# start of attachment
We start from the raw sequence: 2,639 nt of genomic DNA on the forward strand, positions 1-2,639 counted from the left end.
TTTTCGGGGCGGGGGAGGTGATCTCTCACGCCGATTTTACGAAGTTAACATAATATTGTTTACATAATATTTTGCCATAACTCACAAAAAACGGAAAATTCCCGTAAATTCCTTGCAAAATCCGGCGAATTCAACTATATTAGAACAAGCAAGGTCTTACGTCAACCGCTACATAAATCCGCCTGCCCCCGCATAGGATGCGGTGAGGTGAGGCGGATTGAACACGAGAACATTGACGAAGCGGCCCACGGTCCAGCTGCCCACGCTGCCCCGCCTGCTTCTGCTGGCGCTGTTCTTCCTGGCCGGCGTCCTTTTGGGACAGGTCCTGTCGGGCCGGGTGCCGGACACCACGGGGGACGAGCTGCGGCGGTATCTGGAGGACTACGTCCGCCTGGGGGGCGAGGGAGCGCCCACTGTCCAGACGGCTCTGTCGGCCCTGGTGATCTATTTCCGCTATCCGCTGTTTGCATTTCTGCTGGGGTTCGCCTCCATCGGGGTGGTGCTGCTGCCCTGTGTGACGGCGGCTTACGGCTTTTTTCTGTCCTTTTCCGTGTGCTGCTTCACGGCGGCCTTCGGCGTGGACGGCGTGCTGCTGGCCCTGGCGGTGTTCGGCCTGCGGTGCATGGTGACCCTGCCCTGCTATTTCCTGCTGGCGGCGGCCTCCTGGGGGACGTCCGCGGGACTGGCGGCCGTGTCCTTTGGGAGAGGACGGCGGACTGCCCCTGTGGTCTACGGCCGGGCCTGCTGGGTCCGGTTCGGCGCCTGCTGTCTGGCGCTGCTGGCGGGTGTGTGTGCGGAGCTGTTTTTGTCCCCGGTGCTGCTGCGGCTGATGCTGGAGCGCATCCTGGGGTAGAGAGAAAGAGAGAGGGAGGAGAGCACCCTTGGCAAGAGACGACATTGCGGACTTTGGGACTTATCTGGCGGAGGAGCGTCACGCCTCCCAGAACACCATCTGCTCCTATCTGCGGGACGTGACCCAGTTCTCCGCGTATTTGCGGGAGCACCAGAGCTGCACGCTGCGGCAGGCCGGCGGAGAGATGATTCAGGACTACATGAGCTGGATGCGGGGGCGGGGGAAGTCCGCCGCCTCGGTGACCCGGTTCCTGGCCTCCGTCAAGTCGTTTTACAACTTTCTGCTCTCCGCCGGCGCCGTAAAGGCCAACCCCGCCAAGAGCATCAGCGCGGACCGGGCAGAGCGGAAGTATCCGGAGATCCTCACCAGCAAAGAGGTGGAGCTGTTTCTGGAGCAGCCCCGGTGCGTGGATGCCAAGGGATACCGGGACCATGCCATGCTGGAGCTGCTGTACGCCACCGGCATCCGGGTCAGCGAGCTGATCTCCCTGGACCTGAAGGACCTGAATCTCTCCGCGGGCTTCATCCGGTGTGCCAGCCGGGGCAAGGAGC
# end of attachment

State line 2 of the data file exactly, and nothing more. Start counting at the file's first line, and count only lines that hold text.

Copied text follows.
TTTTCGGGGCGGGGGAGGTGATCTCTCACGCCGATTTTACGAAGTTAACATAATATTGTTTACATAATATTTTGCCATAACTCACAAAAAACGGAAAATTCCCGTAAATTCCTTGCAAAATCCGGCGAATTCAACTATATTAGAACAAGCAAGGTCTTACGTCAACCGCTACATAAATCCGCCTGCCCCCGCATAGGATGCGGTGAGGTGAGGCGGATTGAACACGAGAACATTGACGAAGCGGCCCACGGTCCAGCTGCCCACGCTGCCCCGCCTGCTTCTGCTGGCGCTGTTCTTCCTGGCCGGCGTCCTTTTGGGACAGGTCCTGTCGGGCCGGGTGCCGGACACCACGGGGGACGAGCTGCGGCGGTATCTGGAGGACTACGTCCGCCTGGGGGGCGAGGGAGCGCCCACTGTCCAGACGGCTCTGTCGGCCCTGGTGATCTATTTCCGCTATCCGCTGTTTGCATTTCTGCTGGGGTTCGCCTCCATCGGGGTGGTGCTGCTGCCCTGTGTGACGGCGGCTTACGGCTTTTTTCTGTCCTTTTCCGTGTGCTGCTTCACGGCGGCCTTCGGCGTGGACGGCGTGCTGCTGGCCCTGGCGGTGTTCGGCCTGCGGTGCATGGTGACCCTGCCCTGCTATTTCCTGCTGGCGGCGGCCTCCTGGGGGACGTCCGCGGGACTGGCGGCCGTGTCCTTTGGGAGAGGACGGCGGACTGCCCCTGTGGTCTACGGCCGGGCCTGCTGGGTCCGGTTCGGCGCCTGCTGTCTGGCGCTGCTGGCGGGTGTGTGTGCGGAGCTGTTTTTGTCCCCGGTGCTGCTGCGGCTGATGCTGGAGCGCATCCTGGGGTAGAGAGAAAGAGAGAGGGAGGAGAGCACCCTTGGCAAGAGACGACATTGCGGACTTTGGGACTTATCTGGCGGAGGAGCGTCACGCCTCCCAGAACACCATCTGCTCCTATCTGCGGGACGTGACCCAGTTCTCCGCGTATTTGCGGGAGCACCAGAGCTGCACGCTGCGGCAGGCCGGCGGAGAGATGATTCAGGACTACATGAGCTGGATGCGGGGGCGGGGGAAGTCCGCCGCCTCGGTGACCCGGTTCCTGGCCTCCGTCAAGTCGTTTTACAACTTTCTGCTCTCCGCCGGCGCCGTAAAGGCCAACCCCGCCAAGAGCATCAGCGCGGACCGGGCAGAGCGGAAGTATCCGGAGATCCTCACCAGCAAAGAGGTGGAGCTGTTTCTGGAGCAGCCCCGGTGCGTGGATGCCAAGGGATACCGGGACCATGCCATGCTGGAGCTGCTGTACGCCACCGGCATCCGGGTCAGCGAGCTGATCTCCCTGGACCTGAAGGACCTGAATCTCTCCGCGGGCTTCATCCGGTGTGCCAGCCGGGGCAAGGAGC